George Will

WASHINGTON -- When Chancellor Angela Merkel decided that Germany would pay part of Greece's bills, voters punished her party in elections in Germany's most populous state, North Rhine-Westphalia. How appropriate.

The 1648 Peace of Westphalia, which ended the Thirty Years' War, ratified Europe's emerging system of nation-states. Since the end of the Thirty-One Years' War (1914-1945), European elites have worked at neutering Europe's nationalities. Greece's debt crisis reveals this project's intractable contradictions, and the fragility of Western Europe's postwar social model -- omniprovident welfare states lacking limiting principles.

Greece represents a perverse aspiration -- a society with (in the words of Wisconsin Republican Rep. Paul Ryan) "more takers than makers," more people taking benefits from government than there are people making goods and services that produce the social surplus that funds government. By socializing the consequences of Greece's misgovernment, Europe has become the world's leading producer of a toxic product -- moral hazard. The dishonesty and indiscipline of a nation with 2.6 percent of the eurozone's economic product have moved nations with the other 97.4 percent -- and the United States and the International Monetary Fund -- to say, essentially: The consequences of such vices cannot be quarantined, so we are all hostages to one another and hence no nation will be allowed to sink beneath the weight of its recklessness.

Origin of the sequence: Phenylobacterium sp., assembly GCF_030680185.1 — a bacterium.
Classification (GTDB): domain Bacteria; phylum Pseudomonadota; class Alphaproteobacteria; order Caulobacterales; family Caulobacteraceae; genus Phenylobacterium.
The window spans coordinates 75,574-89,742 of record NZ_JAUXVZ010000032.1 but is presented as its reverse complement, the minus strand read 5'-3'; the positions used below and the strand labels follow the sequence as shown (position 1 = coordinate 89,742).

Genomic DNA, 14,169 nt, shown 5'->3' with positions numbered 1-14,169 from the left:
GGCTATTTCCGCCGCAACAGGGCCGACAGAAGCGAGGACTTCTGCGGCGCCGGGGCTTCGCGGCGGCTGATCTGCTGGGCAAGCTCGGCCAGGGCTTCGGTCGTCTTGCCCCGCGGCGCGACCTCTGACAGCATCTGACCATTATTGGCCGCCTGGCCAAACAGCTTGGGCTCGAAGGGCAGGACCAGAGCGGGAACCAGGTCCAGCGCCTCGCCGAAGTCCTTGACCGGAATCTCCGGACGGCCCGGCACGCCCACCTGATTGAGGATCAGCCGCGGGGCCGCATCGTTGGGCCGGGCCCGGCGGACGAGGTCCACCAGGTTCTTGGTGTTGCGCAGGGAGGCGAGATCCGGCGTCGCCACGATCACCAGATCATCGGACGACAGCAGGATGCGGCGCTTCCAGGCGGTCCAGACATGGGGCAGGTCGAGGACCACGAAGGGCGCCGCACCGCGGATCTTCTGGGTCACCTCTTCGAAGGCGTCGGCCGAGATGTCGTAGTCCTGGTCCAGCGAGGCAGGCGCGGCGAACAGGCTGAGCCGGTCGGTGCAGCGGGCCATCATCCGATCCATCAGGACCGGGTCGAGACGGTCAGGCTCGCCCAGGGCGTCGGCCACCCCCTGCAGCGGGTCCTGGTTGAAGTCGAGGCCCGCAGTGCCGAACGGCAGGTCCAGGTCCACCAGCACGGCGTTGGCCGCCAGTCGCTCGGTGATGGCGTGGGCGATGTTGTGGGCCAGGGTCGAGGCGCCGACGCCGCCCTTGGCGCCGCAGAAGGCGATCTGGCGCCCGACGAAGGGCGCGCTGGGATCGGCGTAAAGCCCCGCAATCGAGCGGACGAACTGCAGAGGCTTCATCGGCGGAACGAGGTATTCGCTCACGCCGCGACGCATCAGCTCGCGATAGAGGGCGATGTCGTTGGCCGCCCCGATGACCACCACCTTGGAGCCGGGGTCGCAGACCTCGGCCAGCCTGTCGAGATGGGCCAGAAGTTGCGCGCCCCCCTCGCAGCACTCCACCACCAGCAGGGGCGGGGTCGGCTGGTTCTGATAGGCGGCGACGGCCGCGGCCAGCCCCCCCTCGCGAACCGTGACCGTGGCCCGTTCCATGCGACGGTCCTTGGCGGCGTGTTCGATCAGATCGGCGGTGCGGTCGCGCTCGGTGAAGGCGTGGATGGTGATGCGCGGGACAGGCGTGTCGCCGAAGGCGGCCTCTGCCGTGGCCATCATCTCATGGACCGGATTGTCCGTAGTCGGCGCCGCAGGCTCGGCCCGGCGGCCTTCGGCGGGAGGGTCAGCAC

Recklessness will proliferate.

"The coining of money," said William Blackstone more than two centuries ago, "is in all states the act of the sovereign power."

But the EU is neither a state nor sovereign enough to enforce its rules: No eurozone nation is complying with the EU requirement that deficits not exceed 3 percent of GDP.

The EU has a flag no one salutes, an anthem no one sings, a president no one can name, a parliament (in Strasbourg) no one other than its members wants to have power (which must subtract from the powers of national legislatures), a capital (Brussels) of coagulated bureaucracy no one admires or controls, a currency that presupposes what neither does nor should nor soon will exist (a European central government), and rules of fiscal behavior that no member has been penalized for ignoring. The euro currency both presupposes and promotes a fiction -- that "Europe" has somehow become, against the wishes of most Europeans, a political rather than a merely geographic expression.


George Will

George F. Will is a 1976 Pulitzer Prize winner whose columns are syndicated in more than 400 magazines and newspapers worldwide.
 
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